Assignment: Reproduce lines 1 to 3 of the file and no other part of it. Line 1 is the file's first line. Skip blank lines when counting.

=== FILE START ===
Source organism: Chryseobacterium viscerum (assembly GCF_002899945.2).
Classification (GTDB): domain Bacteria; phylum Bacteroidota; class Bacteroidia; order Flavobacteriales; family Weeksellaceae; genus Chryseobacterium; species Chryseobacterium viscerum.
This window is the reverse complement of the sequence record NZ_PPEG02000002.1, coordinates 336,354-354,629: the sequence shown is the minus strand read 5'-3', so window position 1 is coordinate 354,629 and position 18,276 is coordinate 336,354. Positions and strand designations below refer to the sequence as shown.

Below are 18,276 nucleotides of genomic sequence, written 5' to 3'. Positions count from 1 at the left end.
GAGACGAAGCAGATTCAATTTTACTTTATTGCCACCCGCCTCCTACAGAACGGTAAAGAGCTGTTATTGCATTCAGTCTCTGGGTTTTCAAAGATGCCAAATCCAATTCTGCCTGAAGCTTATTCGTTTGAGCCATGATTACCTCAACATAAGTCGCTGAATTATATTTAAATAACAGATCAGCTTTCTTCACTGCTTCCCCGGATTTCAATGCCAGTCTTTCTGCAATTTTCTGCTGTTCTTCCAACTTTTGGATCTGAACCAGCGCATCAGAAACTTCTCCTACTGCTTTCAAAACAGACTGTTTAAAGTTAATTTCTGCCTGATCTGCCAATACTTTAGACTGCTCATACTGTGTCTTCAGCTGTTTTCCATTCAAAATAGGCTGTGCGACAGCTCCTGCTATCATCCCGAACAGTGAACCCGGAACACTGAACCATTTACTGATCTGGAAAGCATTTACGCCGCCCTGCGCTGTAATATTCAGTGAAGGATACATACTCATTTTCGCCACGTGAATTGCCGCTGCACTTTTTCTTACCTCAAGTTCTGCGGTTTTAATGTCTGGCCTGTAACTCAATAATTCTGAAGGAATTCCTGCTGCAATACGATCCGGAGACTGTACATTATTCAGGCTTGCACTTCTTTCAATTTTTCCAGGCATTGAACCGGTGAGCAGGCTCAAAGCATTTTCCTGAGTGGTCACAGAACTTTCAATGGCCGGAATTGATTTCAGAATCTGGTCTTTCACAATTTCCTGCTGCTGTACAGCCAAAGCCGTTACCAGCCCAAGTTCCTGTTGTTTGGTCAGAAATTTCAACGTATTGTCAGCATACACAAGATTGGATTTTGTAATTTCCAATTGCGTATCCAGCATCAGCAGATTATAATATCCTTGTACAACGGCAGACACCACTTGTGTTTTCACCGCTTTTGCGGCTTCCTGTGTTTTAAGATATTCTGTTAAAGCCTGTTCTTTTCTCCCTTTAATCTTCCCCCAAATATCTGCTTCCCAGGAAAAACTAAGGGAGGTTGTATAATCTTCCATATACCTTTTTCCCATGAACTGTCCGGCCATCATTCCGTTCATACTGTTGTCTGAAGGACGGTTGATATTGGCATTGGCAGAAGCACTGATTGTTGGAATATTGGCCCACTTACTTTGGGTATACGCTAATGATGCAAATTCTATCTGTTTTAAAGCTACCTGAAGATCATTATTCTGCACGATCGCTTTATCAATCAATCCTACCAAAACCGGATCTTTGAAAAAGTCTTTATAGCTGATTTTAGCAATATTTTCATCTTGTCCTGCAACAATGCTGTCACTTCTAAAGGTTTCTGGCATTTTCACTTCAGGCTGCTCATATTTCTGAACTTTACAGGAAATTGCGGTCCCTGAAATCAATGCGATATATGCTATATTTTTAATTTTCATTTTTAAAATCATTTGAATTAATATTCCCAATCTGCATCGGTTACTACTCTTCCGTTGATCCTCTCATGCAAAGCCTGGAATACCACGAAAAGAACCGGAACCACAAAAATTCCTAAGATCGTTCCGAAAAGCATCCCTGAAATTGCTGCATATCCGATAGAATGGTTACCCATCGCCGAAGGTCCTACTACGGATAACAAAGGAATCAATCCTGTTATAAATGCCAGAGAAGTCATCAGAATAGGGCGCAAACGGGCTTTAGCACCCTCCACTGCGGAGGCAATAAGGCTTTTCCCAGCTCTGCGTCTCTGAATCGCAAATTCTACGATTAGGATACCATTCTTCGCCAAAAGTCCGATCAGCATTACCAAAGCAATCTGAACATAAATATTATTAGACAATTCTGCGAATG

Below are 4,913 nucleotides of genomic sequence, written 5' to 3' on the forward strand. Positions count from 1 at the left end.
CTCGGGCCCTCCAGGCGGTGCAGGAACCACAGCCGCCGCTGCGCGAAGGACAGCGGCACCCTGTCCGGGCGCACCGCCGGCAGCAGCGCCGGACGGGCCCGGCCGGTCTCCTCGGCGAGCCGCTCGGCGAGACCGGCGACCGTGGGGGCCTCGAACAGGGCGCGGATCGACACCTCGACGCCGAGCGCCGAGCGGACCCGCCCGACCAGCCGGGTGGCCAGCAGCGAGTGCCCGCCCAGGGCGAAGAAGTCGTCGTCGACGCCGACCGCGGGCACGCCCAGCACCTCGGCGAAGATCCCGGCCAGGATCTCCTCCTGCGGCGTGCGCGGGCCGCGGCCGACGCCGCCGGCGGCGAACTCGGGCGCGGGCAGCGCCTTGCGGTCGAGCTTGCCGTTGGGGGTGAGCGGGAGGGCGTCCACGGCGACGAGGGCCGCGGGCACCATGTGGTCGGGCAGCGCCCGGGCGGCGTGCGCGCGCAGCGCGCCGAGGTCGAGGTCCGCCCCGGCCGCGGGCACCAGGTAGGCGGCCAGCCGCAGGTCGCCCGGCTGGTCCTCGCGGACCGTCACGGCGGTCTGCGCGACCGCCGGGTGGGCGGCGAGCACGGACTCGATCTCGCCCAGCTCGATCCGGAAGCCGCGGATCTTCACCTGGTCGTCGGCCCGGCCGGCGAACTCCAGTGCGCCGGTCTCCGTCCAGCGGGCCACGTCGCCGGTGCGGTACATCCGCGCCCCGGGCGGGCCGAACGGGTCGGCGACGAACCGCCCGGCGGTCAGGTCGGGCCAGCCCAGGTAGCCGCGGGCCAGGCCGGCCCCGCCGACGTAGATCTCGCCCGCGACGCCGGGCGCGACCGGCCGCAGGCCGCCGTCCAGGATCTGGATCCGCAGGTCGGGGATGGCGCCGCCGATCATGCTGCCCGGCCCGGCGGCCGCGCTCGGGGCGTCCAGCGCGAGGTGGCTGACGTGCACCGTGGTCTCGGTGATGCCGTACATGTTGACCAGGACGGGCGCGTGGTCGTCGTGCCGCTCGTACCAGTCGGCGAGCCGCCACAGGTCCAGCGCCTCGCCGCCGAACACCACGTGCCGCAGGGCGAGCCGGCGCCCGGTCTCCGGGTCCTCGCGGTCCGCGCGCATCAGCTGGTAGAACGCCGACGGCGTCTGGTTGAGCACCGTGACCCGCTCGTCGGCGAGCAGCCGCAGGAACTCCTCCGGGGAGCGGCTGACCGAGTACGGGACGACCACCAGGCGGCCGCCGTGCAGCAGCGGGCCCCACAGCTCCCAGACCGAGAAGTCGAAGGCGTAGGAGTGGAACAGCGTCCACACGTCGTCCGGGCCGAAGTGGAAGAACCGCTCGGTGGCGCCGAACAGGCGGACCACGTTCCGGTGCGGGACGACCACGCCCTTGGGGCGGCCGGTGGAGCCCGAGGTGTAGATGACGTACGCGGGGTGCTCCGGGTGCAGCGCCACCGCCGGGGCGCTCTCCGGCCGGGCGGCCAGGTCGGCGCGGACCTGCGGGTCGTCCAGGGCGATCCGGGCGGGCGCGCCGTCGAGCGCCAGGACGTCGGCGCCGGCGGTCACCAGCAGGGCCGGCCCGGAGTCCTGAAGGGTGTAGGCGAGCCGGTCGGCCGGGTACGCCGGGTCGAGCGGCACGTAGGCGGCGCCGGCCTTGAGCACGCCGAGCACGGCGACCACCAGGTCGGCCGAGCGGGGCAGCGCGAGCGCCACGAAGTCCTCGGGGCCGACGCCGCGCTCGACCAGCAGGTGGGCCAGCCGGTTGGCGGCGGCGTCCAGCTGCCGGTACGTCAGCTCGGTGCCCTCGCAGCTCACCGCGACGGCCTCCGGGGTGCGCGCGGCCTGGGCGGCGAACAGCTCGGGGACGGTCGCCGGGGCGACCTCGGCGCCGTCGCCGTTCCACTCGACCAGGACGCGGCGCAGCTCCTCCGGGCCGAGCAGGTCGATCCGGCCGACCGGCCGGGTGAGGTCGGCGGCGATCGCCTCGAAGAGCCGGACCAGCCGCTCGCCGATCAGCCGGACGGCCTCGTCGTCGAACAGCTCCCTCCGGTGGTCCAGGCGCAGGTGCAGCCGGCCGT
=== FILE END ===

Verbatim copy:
Source organism: Chryseobacterium viscerum (assembly GCF_002899945.2).
Classification (GTDB): domain Bacteria; phylum Bacteroidota; class Bacteroidia; order Flavobacteriales; family Weeksellaceae; genus Chryseobacterium; species Chryseobacterium viscerum.
This window is the reverse complement of the sequence record NZ_PPEG02000002.1, coordinates 336,354-354,629: the sequence shown is the minus strand read 5'-3', so window position 1 is coordinate 354,629 and position 18,276 is coordinate 336,354. Positions and strand designations below refer to the sequence as shown.